Meanwhile, the for-profit company NERDiT NOW is transitioning to fully focus on bulk orders and electronic recycling – the public can drop off unwanted electronics there for free.

“I looked at the building and thought, ‘Yeah, this is a perfect space.’ And it’s ironic that several years ago, if you look at the Google Maps image, the side of the building said ISO 9001, which means they dealt with the recycling space too. So, we’re bringing it back home,” Gideon said.

While currently utilizing about half of the available warehouse space, NERDiT NOW plans to expand operations in the next few years. | DBT PHOTO BY JACOB OWENS

While the company has packed about half of the 35,000 square feet of storage area with electronics and assorted computer parts, Gideon plans to slowly expand its operations to cover the entire building footprint. A small setup allows his team to repair and reformat about 50 computers simultaneously, but he aims to complete batches of 200 at a time with the additional space.

It receives one or two 53-foot tractor-trailers a month loaded with electronics that are either repurposed or recycled. Many of those computers are sold back to school districts, nonprofits or retailers to try to keep costs lower than purchasing all-new replacements.

“I’ve taken some very old computers and made them work much better than you’ll find in a new Best Buy,” he explained, noting a new motherboard, processor, RAM or operating system can make a big difference on even a dated machine.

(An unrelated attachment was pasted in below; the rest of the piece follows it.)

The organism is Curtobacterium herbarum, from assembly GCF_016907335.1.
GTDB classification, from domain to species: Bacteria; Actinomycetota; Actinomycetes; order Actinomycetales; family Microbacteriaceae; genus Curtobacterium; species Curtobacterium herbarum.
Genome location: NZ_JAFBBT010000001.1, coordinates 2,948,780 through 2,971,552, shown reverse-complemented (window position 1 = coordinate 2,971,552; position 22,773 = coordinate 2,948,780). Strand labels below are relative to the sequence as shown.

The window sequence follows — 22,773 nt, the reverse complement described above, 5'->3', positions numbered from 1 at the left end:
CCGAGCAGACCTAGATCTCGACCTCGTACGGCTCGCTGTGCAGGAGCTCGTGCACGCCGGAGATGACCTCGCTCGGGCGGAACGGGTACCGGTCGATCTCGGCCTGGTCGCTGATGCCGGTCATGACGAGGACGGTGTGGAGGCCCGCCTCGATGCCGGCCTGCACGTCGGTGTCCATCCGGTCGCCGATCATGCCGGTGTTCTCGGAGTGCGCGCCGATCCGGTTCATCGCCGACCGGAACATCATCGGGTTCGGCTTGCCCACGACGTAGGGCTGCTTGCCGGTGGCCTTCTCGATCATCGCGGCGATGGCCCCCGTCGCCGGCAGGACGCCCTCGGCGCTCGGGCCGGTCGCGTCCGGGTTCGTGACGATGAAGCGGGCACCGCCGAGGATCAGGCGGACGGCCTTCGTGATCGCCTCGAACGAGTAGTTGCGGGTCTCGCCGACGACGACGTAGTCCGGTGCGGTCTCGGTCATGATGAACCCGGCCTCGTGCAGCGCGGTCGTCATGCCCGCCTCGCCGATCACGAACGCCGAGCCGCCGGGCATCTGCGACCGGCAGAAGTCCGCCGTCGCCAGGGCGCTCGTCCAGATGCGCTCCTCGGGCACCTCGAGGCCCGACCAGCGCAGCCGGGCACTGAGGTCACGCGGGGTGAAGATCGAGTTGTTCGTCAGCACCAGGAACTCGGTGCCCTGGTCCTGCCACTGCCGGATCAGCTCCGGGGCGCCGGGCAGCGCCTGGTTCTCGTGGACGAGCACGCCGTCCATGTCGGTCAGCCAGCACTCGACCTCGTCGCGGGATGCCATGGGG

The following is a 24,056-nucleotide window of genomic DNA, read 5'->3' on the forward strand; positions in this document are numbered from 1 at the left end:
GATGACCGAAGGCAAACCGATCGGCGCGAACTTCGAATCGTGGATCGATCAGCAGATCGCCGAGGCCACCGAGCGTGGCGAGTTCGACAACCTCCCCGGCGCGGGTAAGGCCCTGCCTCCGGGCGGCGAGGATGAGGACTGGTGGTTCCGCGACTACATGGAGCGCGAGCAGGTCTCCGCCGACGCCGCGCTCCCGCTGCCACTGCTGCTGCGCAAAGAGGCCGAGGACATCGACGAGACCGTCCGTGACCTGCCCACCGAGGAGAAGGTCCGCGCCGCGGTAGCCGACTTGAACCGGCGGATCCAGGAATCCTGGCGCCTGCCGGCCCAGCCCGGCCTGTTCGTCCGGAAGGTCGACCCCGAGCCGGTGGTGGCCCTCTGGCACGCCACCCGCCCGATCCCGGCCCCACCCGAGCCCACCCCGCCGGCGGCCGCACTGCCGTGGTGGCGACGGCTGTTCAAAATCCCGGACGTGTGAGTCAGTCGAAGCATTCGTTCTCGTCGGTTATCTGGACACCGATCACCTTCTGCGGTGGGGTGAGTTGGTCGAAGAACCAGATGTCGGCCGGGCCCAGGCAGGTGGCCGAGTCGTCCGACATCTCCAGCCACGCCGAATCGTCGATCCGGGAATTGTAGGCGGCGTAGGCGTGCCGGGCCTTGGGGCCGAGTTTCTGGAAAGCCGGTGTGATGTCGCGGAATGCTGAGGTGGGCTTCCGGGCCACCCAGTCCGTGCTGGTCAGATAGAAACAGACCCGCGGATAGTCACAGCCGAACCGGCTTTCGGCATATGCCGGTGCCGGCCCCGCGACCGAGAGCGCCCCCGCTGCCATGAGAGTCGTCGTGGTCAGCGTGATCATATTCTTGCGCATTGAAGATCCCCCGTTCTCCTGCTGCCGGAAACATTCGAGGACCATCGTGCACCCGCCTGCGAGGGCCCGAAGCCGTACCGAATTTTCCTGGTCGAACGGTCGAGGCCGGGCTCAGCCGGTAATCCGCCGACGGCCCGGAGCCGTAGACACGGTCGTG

With about 12 employees currently, Gideon said he’d like to hire upward of 75 more within the next three years. Those additions will also help NERDiT NOW fully take advantage of its status as Delaware’s only certified recycler of IT equipment, with workers who could strip down unusable electronics for their valuable metals.

“We need just a little bit more financial resources, which is going to help us be able to hire more individuals, and then work on the infrastructure of the building a little bit more,” he said. “Slowly and steadily, we’re making changes. If you came here two weeks ago, it looked completely different. If you come two weeks from now, I promise you it will change again.”

For Renata Kowalczyk, president and CEO of the Wilmington Alliance, a nonprofit that works to advance economic development and social vitality in the city, Gideon’s company was an example of what she wanted involved in its Second Chance Employment Collaborative.

“NERDiT CARES trains people and NERDiT NOW creates second chance employment opportunities, and that is the model we want to replicate with every business in the state of Delaware,” she said.

Like the Opportunity Center’s last tenant, Gideon said that his company is proud of its diversity and impact in the community. He noted that 40% of staff are women, 80% are minorities and 90% are either income-eligible or justice-involved, and that he already has four apprentices from Riverside set to begin soon.

“We are from this neighborhood. This is home. So anything I’m going to do, I’m going to do it intentionally,” he said.